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Proc Natl Acad Sci U S A. 2013 Feb 26;110(9):3549-54. doi: 10.1073/pnas.1214912110. Epub 2013 Jan 14.

Cortical energy demands of signaling and nonsignaling components in brain are conserved across mammalian species and activity levels.

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Magnetic Resonance Research Center (MRRC) and Department of Diagnostic Radiology, Yale University, New Haven, CT 06520, USA.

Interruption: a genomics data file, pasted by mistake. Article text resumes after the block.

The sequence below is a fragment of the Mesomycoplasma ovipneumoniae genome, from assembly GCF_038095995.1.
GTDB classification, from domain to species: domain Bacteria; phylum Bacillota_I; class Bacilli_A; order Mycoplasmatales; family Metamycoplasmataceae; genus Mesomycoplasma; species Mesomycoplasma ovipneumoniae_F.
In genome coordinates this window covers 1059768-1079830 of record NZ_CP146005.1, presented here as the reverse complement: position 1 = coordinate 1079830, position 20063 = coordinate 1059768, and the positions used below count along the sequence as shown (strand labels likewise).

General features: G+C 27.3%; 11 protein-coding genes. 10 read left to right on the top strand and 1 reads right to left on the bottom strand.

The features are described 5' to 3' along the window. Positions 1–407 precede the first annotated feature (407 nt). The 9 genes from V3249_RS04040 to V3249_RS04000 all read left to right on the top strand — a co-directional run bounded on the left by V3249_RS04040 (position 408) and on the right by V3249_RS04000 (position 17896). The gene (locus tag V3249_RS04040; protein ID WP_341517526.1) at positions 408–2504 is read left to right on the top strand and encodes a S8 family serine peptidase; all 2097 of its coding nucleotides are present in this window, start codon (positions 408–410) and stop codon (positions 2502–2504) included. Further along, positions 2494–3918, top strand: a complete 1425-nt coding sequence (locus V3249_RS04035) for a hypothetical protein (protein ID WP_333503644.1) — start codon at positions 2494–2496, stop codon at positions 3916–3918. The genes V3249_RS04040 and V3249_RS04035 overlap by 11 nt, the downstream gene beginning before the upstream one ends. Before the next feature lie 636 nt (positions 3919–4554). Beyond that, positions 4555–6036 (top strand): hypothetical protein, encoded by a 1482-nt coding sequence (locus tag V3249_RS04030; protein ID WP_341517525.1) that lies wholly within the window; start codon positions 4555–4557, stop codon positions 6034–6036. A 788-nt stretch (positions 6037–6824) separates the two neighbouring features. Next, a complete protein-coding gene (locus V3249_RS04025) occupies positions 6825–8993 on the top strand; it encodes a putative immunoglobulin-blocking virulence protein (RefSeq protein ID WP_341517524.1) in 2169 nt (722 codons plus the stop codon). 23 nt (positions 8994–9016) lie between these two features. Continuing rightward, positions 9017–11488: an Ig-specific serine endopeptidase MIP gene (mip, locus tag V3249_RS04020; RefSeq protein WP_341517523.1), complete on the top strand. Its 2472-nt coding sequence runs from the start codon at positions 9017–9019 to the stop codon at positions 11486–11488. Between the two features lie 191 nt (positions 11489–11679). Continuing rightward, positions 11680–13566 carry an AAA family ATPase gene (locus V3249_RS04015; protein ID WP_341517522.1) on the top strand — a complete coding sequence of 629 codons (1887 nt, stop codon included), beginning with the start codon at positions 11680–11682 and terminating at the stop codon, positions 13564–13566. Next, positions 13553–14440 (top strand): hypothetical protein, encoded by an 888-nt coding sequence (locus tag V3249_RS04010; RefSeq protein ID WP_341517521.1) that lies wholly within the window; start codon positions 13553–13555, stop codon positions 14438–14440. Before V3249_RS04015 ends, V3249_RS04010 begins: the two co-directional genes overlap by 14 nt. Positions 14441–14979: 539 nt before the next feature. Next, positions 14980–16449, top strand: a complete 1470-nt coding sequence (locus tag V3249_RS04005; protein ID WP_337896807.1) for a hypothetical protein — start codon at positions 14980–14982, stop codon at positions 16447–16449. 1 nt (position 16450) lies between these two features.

The continuous need for ion gradient restoration across the cell membrane, a prerequisite for synaptic transmission and conduction, is believed to be a major factor for brain's high oxidative demand. However, do energy requirements of signaling and nonsignaling components of cortical neurons and astrocytes vary with activity levels and across species? We derived oxidative ATP demand associated with signaling (P(s)) and nonsignaling (P(ns)) components in the cerebral cortex using species-specific physiologic and anatomic data. In rat, we calculated glucose oxidation rates from layer-specific neuronal activity measured across different states, spanning from isoelectricity to awake and sensory stimulation. We then compared these calculated glucose oxidation rates with measured glucose metabolic data for the same states as reported by 2-deoxy-glucose autoradiography. Fixed values for P(s) and P(ns) were able to predict the entire range of states in the rat. We then calculated glucose oxidation rates from human EEG data acquired under various conditions using fixed P(s) and P(ns) values derived for the rat. These calculated metabolic data in human cerebral cortex compared well with glucose metabolism measured by PET. Independent of species, linear relationship was established between neuronal activity and neuronal oxidative demand beyond isoelectricity. Cortical signaling requirements dominated energy demand in the awake state, whereas nonsignaling requirements were ∼20% of awake value. These predictions are supported by (13)C magnetic resonance spectroscopy results. We conclude that mitochondrial energy support for signaling and nonsignaling components in cerebral cortex are conserved across activity levels in mammalian species.

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